More than 300 British university academics boycott Israel in 'commitment to Palestinian rights'

A joint statement accused Israel of the 'illegal occupation of Palestinian land and intolerable human rights violations'

Lizzie Dearden
Tuesday 27 October 2015 17:12 GMT

More than 300 academics at UK universities have announced a boycott of Israel and its educational institutions “until Israel complies with international law”.

Professors from 72 British universities pledged not to accept invitations to Israeli institutions, act as referees, participate in conferences funded or organised by them, or otherwise co-operate in any way.

The signatories, including academics from the University of Cambridge, Queen's University in Belfast and London School of Economics, said they will still work with Israeli colleagues in their respective fields on an individual basis.

Their statement, entitled “A Commitment by UK scholars to the rights of Palestinians”, said: “As scholars associated with British universities, we are deeply disturbed by Israel’s illegal occupation of Palestinian land, the intolerable human rights violations that it inflicts on all sections of the Palestinian people, and its apparent determination to resist any feasible settlement.”

It vowed to maintain the boycott “until the State of Israel complies with international law, and respects universal principles of human rights”.

The initiative, launched today with a full-page advert in the Guardian, came as the boycott movement run by the Palestinian BDS National Committee continues to grow.

Stephen Hawking pulled out of a major conference in Israel last month after four weeks of being pelted with requests not to go.

As well as pledges not to buy Israeli products or those manufactured in the West Bank, a “cultural boycott” has been launched.

JK Rowling spoke out against the boycott movement in a previous letter

But a counter-movement saw JK Rowling join 150 writers and artists, including broadcaster Melvyn Bragg and Dame Hilary Mantel, to join a group called the Culture for Coexistence.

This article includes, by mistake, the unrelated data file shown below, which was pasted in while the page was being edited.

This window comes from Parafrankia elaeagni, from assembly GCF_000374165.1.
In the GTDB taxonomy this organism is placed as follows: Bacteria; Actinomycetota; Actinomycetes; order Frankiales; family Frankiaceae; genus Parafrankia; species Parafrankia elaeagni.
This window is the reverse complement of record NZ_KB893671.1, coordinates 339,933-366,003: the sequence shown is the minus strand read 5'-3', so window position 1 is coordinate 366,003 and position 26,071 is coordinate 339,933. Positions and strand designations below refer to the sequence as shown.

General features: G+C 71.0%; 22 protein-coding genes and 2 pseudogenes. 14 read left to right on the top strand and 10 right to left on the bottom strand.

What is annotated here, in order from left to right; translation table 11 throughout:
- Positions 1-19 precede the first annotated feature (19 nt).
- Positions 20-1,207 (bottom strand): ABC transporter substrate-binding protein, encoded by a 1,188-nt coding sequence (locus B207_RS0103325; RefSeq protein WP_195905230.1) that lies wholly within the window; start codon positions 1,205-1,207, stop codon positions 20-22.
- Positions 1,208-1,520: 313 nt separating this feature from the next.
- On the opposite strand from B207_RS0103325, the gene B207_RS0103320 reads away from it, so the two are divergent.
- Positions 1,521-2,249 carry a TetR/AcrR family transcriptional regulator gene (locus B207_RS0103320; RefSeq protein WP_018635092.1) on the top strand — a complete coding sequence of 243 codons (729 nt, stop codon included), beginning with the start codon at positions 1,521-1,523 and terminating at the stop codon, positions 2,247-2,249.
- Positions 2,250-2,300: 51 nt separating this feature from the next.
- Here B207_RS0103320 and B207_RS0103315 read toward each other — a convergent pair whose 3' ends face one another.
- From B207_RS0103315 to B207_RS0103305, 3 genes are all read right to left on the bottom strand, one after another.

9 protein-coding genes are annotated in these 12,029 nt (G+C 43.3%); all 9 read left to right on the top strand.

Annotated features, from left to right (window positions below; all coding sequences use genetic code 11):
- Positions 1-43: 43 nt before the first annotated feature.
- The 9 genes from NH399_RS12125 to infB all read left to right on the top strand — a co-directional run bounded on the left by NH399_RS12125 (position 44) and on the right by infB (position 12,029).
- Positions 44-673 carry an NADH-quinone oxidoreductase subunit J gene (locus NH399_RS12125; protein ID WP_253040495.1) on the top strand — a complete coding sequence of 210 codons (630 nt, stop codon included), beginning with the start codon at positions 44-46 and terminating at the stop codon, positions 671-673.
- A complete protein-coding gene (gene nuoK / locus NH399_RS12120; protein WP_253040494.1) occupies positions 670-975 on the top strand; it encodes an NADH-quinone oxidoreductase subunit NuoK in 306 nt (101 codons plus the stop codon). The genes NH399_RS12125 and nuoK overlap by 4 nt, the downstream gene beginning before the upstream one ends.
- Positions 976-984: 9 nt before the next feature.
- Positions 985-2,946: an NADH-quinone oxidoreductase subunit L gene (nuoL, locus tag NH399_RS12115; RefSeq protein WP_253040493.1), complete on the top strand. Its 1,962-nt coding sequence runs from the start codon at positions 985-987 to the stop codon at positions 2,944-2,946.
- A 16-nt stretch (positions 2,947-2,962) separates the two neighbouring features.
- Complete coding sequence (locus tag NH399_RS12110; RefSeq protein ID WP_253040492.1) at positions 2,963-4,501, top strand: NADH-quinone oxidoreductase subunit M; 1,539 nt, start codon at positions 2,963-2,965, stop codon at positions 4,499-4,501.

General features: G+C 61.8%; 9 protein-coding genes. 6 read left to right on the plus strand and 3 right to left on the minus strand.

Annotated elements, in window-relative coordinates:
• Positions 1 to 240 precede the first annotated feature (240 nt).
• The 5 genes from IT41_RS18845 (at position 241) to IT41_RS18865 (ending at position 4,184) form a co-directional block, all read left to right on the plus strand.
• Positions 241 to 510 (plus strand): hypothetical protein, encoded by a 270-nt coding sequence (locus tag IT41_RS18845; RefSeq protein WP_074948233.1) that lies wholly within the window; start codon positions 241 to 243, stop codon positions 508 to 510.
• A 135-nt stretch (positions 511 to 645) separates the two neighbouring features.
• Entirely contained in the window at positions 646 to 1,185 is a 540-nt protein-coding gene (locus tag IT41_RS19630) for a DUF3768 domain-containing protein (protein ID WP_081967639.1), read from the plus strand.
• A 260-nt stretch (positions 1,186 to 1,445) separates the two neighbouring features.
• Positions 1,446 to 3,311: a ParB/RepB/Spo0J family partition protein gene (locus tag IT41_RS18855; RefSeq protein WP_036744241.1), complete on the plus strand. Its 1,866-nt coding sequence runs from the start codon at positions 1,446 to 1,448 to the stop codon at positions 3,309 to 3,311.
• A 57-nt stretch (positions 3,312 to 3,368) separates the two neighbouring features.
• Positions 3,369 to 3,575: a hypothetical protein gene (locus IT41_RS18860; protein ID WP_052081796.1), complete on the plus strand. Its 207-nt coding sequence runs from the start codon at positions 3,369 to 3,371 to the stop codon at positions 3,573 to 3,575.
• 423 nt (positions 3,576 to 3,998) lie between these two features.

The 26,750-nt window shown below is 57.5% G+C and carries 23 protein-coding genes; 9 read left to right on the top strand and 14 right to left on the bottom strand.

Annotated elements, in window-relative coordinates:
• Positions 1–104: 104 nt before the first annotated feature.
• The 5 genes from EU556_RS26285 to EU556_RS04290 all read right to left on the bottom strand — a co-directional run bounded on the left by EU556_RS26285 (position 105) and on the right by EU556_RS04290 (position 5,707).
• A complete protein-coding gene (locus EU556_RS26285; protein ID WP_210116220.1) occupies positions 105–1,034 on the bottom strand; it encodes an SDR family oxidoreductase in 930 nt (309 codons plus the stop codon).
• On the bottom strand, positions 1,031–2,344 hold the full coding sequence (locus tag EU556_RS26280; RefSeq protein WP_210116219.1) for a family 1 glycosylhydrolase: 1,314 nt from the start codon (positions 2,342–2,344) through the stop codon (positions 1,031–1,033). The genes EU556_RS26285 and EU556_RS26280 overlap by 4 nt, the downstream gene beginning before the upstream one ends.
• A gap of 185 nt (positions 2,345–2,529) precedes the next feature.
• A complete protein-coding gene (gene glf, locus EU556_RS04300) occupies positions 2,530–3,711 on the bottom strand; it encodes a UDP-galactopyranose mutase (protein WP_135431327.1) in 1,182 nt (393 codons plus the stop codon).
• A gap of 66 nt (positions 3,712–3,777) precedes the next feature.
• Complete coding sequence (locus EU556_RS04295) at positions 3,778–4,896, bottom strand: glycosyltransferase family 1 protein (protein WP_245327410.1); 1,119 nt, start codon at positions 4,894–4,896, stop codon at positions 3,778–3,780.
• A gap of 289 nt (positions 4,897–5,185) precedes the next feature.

“While we may not all share the same views on the policies of the Israeli government, we all share a desire for peaceful coexistence,” a letter said.

”Ultimately we all believe in a two-state solution so that the national self-determination of both peoples is realised, with the state of Israel and a Palestinian state living side by side in peace and security.”

A spokesperson for the Israeli Embassy in London told The Independent that the boycott movement is only sowing further division.

“Divisive boycott initiatives such as this one serve only to sow hatred, alienating the sides rather than promoting co-existence,” he added.

“Progress toward peace between Israelis and Palestinians will be made in the negotiating room. Israel has repeatedly called to renew negotiations immediately and with no preconditions.

“Those calling to boycott Israelis during a month of 45 stabbing attacks - in which over a hundred Israelis were injured and 10 were murdered - exhibit an especially callous disregard for Israeli lives and for the conditions necessary for peace.”

Video: Jerusalem bus attack

The death of a 76-year-old man who was wounded in a stabbing and shooting attack on a bus in Jerusalem brought the Israeli death toll from the recent violence to 11 today.

Richard Lakin, an Israeli-American former headteacher from Connecticut, immigrated to Israel in the early 1980 and taught at an Arab-Jewish school.

On Twitter, the US ambassador to Israel called his death “devastating news”.

At least 56 Palestinians - 29 of whom Israel has said were armed attackers or would-be assailants - have been shot dead at the scene of attacks or during protests in the West Bank and in Gaza since the start of this month.

Tensions remain high but the frequency of attacks has declined in recent days as increased security measures continue and Israeli and Palestinian politicians consider proposals from the UN, Jordan and international mediators to stem the bloodshed.

But there has been no apparent move towards a plan to install cameras to monitor visits to Jerusalem's al-Aqsa mosque.

Increasing numbers of religious Jews visiting the compound - which is Islam's holiest site outside Saudi Arabia and revered in Judaism as the location of two destroyed biblical temples - led to Palestinian allegations that Israel is violating a “status quo” under which Jewish prayer there is banned.

The Israeli government has continually denied allegations it is attempting to erode Muslim control of the site.

Additional reporting by Reuters

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